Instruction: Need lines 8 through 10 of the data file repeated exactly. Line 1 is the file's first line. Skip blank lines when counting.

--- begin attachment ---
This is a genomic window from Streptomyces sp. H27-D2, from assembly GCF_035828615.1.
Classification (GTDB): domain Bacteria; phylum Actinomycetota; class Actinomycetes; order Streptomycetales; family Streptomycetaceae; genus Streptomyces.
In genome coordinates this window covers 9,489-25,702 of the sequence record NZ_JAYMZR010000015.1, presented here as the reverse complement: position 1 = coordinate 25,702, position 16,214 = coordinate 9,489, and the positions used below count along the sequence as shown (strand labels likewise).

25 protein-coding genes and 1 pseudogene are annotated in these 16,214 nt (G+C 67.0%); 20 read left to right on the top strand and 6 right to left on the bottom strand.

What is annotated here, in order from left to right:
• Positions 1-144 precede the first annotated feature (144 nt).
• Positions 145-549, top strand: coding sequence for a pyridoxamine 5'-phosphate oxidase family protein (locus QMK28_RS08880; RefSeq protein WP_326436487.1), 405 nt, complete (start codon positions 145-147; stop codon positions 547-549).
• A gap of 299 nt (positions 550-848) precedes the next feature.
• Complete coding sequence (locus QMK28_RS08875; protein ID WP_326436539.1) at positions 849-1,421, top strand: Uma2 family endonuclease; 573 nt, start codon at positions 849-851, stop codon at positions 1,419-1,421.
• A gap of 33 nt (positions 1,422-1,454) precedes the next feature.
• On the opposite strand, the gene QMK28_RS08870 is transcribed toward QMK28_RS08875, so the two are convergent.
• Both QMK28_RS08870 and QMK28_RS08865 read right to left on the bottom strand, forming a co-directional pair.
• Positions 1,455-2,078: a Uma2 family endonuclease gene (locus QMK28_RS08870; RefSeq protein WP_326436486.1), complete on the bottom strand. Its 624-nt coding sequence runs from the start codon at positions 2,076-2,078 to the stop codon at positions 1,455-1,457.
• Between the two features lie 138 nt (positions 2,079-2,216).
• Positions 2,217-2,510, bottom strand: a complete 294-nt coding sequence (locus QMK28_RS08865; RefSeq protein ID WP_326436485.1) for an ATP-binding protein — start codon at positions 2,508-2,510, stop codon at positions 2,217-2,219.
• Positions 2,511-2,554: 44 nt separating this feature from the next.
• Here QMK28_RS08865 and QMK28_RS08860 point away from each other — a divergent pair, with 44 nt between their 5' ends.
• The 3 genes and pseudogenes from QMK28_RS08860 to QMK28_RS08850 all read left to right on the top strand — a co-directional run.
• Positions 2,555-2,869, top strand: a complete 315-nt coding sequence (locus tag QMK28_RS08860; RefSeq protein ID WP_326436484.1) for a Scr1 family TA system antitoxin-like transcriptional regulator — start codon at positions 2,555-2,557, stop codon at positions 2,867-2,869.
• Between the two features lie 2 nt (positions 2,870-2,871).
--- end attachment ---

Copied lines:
• A gap of 299 nt (positions 550-848) precedes the next feature.
• Complete coding sequence (locus QMK28_RS08875; protein ID WP_326436539.1) at positions 849-1,421, top strand: Uma2 family endonuclease; 573 nt, start codon at positions 849-851, stop codon at positions 1,419-1,421.
• A gap of 33 nt (positions 1,422-1,454) precedes the next feature.